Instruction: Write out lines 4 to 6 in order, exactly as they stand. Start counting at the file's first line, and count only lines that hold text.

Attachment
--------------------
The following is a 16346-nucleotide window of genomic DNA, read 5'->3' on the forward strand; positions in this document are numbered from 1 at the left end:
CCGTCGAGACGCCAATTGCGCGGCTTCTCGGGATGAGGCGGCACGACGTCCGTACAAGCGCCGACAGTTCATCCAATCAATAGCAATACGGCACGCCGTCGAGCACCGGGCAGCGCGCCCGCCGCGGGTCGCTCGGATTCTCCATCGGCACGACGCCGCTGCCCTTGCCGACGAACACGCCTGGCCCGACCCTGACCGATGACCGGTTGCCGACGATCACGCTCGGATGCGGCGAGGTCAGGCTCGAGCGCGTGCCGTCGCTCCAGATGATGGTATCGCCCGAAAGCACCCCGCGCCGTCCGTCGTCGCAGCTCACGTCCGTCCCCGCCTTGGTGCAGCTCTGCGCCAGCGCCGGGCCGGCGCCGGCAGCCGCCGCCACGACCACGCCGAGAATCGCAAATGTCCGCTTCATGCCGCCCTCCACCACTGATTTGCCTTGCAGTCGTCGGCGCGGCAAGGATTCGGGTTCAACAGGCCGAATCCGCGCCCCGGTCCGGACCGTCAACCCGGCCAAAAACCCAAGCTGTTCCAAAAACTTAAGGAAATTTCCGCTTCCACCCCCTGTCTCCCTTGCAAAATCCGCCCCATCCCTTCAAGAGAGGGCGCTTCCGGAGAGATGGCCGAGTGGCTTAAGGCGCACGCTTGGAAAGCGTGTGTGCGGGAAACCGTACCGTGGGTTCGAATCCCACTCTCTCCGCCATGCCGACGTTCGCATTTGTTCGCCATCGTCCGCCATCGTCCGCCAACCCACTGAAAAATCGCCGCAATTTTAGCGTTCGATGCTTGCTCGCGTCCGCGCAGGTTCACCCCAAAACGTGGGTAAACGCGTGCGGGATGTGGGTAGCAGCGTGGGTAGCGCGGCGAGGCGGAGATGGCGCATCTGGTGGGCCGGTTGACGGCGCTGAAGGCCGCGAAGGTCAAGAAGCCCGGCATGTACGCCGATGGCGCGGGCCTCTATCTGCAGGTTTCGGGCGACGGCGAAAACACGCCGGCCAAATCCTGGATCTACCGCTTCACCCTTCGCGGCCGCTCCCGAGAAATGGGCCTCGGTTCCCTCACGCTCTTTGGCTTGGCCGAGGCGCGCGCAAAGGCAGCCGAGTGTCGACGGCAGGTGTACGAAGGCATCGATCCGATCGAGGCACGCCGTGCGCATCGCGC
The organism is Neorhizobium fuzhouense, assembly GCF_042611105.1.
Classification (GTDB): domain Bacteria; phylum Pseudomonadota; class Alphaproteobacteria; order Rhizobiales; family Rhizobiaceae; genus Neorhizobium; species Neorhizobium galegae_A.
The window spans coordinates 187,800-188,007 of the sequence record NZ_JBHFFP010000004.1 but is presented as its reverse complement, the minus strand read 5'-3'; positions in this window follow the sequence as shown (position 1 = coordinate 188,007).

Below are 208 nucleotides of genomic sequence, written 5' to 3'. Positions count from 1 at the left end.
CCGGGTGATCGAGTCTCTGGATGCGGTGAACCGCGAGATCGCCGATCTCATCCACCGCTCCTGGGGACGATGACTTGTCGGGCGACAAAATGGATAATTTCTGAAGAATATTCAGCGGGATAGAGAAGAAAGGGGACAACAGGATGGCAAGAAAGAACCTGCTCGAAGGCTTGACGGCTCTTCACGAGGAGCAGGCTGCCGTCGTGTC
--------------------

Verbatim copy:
Classification (GTDB): domain Bacteria; phylum Pseudomonadota; class Alphaproteobacteria; order Rhizobiales; family Rhizobiaceae; genus Neorhizobium; species Neorhizobium galegae_A.
The window spans coordinates 187,800-188,007 of the sequence record NZ_JBHFFP010000004.1 but is presented as its reverse complement, the minus strand read 5'-3'; positions in this window follow the sequence as shown (position 1 = coordinate 188,007).

Below are 208 nucleotides of genomic sequence, written 5' to 3'. Positions count from 1 at the left end.